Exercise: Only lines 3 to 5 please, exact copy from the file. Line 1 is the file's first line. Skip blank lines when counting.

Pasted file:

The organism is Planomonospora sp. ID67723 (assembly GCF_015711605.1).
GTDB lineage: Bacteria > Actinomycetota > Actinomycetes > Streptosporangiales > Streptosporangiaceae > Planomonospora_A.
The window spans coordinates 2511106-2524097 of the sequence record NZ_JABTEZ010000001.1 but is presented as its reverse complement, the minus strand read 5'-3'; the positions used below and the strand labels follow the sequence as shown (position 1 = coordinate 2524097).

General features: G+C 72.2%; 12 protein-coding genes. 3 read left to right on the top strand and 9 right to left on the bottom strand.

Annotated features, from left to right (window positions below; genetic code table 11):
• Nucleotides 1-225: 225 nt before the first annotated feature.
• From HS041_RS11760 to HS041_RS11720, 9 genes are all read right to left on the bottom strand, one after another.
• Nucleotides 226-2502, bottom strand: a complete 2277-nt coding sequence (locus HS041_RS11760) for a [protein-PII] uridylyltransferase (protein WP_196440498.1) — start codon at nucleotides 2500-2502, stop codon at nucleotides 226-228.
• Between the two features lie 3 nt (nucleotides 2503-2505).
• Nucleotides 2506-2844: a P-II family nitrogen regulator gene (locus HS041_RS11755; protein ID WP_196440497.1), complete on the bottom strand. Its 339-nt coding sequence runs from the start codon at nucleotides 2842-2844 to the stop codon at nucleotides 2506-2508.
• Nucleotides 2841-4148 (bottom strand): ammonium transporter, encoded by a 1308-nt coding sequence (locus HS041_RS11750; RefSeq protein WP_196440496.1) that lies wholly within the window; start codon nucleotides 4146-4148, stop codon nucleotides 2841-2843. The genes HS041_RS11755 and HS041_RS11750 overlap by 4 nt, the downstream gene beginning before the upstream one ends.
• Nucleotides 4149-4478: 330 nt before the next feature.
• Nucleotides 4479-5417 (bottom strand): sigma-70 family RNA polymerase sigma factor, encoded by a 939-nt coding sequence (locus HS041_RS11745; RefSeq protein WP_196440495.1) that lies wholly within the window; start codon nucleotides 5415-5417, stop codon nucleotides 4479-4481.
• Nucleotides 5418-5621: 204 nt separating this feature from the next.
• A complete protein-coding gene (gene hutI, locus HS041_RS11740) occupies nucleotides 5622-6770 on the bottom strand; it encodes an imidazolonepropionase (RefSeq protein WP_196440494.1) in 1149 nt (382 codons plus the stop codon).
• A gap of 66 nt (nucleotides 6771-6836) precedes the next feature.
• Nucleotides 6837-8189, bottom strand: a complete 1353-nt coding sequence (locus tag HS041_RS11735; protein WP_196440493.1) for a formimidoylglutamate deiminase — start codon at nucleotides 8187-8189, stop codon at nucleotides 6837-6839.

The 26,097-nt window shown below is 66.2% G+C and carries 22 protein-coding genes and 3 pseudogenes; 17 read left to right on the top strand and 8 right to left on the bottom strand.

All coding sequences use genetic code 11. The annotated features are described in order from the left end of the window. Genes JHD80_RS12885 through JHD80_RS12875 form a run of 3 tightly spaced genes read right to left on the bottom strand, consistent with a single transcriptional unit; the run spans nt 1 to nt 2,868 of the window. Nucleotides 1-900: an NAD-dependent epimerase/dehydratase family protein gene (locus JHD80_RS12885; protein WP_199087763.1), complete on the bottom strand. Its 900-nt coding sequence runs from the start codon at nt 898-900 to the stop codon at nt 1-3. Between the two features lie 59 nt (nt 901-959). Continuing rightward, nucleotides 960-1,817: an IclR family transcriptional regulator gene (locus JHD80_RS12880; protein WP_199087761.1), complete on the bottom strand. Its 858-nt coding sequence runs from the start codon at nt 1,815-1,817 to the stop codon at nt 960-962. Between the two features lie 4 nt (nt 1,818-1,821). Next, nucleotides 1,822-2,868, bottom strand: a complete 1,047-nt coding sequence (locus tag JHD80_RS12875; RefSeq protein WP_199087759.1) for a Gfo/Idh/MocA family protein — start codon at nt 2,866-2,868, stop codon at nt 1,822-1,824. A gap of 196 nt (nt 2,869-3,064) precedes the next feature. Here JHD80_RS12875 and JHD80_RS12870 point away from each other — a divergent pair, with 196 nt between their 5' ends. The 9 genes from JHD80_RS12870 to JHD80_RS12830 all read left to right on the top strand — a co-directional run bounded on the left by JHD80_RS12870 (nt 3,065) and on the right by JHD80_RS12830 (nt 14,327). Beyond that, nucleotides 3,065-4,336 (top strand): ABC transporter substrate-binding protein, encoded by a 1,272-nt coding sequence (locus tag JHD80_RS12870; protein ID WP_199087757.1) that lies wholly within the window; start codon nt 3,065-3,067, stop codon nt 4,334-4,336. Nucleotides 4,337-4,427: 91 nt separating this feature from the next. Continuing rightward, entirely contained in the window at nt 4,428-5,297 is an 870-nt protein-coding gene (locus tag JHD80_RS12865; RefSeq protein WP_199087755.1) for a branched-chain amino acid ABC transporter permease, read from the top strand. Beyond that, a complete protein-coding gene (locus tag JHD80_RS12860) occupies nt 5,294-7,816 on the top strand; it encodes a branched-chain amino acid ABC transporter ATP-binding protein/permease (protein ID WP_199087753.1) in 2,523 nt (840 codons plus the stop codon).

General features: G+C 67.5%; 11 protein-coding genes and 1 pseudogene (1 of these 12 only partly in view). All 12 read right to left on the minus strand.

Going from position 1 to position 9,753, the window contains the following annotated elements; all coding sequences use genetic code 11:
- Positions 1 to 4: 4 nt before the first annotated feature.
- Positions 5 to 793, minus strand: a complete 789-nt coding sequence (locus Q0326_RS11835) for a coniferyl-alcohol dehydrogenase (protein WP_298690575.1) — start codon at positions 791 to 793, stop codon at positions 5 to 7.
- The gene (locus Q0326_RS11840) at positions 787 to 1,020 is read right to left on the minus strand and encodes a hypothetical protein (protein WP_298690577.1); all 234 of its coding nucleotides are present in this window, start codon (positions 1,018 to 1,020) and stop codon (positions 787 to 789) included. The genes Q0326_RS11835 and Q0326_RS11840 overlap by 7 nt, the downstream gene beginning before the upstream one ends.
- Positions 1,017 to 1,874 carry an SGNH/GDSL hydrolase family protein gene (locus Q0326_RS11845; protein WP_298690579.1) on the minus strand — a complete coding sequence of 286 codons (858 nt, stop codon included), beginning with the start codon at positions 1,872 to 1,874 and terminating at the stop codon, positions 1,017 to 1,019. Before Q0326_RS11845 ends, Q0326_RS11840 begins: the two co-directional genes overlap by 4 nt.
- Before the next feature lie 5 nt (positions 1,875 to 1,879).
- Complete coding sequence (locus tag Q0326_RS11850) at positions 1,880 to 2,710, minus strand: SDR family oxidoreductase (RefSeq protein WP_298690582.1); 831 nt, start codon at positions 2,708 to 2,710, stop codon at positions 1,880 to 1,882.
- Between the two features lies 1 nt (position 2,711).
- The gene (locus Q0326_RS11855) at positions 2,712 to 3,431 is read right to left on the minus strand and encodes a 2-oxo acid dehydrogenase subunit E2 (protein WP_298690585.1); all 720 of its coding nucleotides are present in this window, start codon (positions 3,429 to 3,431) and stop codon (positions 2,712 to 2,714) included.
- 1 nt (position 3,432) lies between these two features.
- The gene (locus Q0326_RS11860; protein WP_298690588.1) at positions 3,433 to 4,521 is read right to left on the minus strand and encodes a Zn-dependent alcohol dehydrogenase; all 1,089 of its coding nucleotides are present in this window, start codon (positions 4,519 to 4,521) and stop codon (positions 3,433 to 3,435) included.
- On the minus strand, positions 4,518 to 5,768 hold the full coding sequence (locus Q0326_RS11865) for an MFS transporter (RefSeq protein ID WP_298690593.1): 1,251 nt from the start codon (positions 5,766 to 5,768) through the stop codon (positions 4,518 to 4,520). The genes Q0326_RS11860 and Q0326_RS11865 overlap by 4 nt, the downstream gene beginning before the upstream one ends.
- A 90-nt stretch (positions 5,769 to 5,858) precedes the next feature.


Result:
The window spans coordinates 2511106-2524097 of the sequence record NZ_JABTEZ010000001.1 but is presented as its reverse complement, the minus strand read 5'-3'; the positions used below and the strand labels follow the sequence as shown (position 1 = coordinate 2524097).

General features: G+C 72.2%; 12 protein-coding genes. 3 read left to right on the top strand and 9 right to left on the bottom strand.

Annotated features, from left to right (window positions below; genetic code table 11):